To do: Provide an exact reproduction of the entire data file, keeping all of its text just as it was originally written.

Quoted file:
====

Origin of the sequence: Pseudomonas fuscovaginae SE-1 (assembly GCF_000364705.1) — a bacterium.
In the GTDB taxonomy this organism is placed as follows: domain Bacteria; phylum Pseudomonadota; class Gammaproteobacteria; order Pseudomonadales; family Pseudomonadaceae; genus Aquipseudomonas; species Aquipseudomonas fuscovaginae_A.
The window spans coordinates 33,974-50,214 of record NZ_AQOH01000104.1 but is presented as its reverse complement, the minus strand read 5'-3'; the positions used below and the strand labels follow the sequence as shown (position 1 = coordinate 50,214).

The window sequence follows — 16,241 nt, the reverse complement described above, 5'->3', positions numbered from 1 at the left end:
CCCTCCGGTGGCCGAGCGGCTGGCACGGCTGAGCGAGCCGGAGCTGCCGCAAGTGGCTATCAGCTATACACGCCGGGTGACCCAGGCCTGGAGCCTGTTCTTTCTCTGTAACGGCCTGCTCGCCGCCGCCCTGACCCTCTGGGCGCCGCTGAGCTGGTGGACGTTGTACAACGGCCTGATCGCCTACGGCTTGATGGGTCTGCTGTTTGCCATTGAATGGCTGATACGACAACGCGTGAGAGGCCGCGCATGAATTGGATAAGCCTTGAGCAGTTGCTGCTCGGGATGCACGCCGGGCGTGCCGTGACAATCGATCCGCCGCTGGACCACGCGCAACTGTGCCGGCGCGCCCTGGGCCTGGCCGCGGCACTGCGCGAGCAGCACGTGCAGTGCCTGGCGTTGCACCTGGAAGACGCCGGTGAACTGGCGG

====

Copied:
Origin of the sequence: Pseudomonas fuscovaginae SE-1 (assembly GCF_000364705.1) — a bacterium.
In the GTDB taxonomy this organism is placed as follows: domain Bacteria; phylum Pseudomonadota; class Gammaproteobacteria; order Pseudomonadales; family Pseudomonadaceae; genus Aquipseudomonas; species Aquipseudomonas fuscovaginae_A.
The window spans coordinates 33,974-50,214 of record NZ_AQOH01000104.1 but is presented as its reverse complement, the minus strand read 5'-3'; the positions used below and the strand labels follow the sequence as shown (position 1 = coordinate 50,214).

The window sequence follows — 16,241 nt, the reverse complement described above, 5'->3', positions numbered from 1 at the left end:
CCCTCCGGTGGCCGAGCGGCTGGCACGGCTGAGCGAGCCGGAGCTGCCGCAAGTGGCTATCAGCTATACACGCCGGGTGACCCAGGCCTGGAGCCTGTTCTTTCTCTGTAACGGCCTGCTCGCCGCCGCCCTGACCCTCTGGGCGCCGCTGAGCTGGTGGACGTTGTACAACGGCCTGATCGCCTACGGCTTGATGGGTCTGCTGTTTGCCATTGAATGGCTGATACGACAACGCGTGAGAGGCCGCGCATGAATTGGATAAGCCTTGAGCAGTTGCTGCTCGGGATGCACGCCGGGCGTGCCGTGACAATCGATCCGCCGCTGGACCACGCGCAACTGTGCCGGCGCGCCCTGGGCCTGGCCGCGGCACTGCGCGAGCAGCACGTGCAGTGCCTGGCGTTGCACCTGGAAGACGCCGGTGAACTGGCGG